Today marked the end of the second week of my internship at Truth Initiative. In this short amount of time, I have already observed transformational leadership exhibited by various individuals within the organization. Transformational leadership involves “establishing oneself as a role model by gaining followers’ trust and confidence. Transformational leaders state future goals develop plans to achieve those goals, and innovate, even when their organization is generally successful” (Bass 1985, 1998, as cited in Eagly and Carli, 2004, p. 285). Additionally, “by mentoring and empowering followers, such leaders encourage them to develop their full potential and thus to contribute more effectively to their organization” (285). Transformational leadership first became evident to me during my first week on the job, at the organization’s full staff meeting. Through a Zoom webinar, the company’s CEO spoke about the plans to continue remote work until further notice. This transparency, combined with words of encouragement about the company’s progress during these unprecedented times, presumably helps employees maintain their trust in her and the organization, as well as boosts their confidence about their work. Her dialect throughout the webinar made it evident that she encourages her employees to develop to their full potential. Additionally, this afternoon, I witnessed another example of transformational leadership. I had a Zoom meeting to check-in with my initial point of contact at the organization, who also happens to be the chief of the department in which I’m interning. Over the course of our meeting, we discussed my internship experience thus far, but we also talked about miscellaneous topics, unrelated to work. For example, we talked about TV shows and books that we’ve both been enjoying during this time of quarantine. This meeting/conversation reflects transformational leadership in that it reveals mentorship and empowerment. Rather than writing me of as just a summer intern, she made an effort to get to know me better. It was refreshing to know that even though she isn’t my direct supervisor, she is really looking out for me and she wants me to get the most out of my internship experience. This conversation I had today definitely gives me the confidence to tackle new tasks that will come my way in the weeks to come.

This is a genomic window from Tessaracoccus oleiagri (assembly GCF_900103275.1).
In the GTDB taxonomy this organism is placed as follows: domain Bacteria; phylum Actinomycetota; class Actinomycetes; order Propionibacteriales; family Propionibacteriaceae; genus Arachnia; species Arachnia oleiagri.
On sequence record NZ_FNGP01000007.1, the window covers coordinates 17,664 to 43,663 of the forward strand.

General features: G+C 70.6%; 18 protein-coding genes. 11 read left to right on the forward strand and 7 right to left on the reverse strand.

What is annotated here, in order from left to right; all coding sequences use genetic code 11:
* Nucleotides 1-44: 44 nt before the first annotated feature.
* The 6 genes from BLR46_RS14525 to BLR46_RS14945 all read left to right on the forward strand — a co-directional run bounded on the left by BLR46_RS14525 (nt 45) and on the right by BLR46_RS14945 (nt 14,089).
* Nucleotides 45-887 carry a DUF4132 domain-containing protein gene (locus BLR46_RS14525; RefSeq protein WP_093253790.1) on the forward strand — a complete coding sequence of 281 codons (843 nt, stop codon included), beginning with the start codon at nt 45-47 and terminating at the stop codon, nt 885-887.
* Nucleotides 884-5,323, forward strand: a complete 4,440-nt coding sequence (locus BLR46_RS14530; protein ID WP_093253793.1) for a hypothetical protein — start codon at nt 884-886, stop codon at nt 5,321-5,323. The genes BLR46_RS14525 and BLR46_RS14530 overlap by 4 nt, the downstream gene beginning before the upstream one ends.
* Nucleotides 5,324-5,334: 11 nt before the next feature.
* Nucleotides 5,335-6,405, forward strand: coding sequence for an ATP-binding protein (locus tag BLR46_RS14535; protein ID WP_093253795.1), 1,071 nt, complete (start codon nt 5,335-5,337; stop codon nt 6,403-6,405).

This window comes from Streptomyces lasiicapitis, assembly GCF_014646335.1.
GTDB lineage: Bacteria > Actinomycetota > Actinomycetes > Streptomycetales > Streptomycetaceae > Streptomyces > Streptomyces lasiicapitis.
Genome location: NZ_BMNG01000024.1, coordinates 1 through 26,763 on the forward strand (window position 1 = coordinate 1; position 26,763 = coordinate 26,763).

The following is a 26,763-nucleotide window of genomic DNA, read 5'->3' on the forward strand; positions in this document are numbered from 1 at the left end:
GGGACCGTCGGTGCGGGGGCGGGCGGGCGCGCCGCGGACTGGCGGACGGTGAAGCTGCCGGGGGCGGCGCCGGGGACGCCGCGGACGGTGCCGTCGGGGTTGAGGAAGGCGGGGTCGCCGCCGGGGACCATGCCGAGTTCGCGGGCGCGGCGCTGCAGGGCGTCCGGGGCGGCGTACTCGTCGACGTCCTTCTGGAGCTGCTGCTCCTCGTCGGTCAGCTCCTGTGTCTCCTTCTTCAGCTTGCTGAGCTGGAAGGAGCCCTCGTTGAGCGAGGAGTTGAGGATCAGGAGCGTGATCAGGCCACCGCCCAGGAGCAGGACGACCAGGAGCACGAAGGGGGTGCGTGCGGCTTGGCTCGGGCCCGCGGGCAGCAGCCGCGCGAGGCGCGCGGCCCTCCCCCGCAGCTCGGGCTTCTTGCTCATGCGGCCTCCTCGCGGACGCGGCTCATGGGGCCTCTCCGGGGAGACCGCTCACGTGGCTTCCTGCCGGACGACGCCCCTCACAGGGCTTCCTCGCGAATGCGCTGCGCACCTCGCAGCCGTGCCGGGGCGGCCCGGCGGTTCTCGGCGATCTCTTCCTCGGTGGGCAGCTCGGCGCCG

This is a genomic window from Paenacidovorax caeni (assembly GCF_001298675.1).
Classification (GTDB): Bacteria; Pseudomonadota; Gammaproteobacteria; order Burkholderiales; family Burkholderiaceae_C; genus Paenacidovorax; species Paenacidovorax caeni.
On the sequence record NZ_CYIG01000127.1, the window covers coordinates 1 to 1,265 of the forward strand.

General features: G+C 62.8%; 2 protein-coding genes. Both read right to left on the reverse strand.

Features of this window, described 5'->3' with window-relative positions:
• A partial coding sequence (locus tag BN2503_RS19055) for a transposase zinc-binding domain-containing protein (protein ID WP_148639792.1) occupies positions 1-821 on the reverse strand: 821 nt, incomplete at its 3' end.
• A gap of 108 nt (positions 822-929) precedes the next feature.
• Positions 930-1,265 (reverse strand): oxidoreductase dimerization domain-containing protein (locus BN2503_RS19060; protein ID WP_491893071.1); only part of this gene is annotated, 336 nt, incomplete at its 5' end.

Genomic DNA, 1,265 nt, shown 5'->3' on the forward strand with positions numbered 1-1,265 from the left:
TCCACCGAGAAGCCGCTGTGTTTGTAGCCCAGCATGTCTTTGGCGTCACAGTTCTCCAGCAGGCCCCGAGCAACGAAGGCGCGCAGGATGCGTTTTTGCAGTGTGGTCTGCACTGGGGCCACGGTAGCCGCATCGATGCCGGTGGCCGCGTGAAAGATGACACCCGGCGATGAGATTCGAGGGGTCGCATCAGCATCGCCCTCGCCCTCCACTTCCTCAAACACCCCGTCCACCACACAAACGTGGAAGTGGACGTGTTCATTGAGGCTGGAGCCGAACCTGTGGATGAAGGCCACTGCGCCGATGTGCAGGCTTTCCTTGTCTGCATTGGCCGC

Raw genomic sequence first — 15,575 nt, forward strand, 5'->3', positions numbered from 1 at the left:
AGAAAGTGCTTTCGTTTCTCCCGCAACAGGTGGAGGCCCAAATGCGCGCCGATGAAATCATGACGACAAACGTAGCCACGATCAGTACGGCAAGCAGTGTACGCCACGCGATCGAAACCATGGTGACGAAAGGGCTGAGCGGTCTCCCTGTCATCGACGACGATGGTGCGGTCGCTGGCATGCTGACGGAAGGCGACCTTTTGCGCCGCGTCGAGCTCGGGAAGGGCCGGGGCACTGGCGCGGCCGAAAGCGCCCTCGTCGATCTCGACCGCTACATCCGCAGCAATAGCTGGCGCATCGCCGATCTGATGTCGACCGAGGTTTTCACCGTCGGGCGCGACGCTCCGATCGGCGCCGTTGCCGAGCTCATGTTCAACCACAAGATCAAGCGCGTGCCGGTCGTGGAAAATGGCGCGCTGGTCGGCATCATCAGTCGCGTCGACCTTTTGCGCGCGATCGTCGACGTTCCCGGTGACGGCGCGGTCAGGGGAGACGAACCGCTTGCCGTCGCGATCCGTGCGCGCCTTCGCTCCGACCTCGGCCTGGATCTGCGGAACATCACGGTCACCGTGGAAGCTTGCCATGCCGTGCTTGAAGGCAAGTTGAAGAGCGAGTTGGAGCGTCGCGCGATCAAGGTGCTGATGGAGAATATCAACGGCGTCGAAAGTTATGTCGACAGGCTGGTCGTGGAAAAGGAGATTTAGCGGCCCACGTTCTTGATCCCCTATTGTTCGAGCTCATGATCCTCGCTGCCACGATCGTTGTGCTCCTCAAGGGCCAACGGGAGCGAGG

Carli, L.L. & Eagly, A. H. (2012) Leadership and Gender. In Day, D.V. & Antonakis, J. The Nature of Leadership, Chapter 13, pp 437- 476. Thousand Oaks: Sage.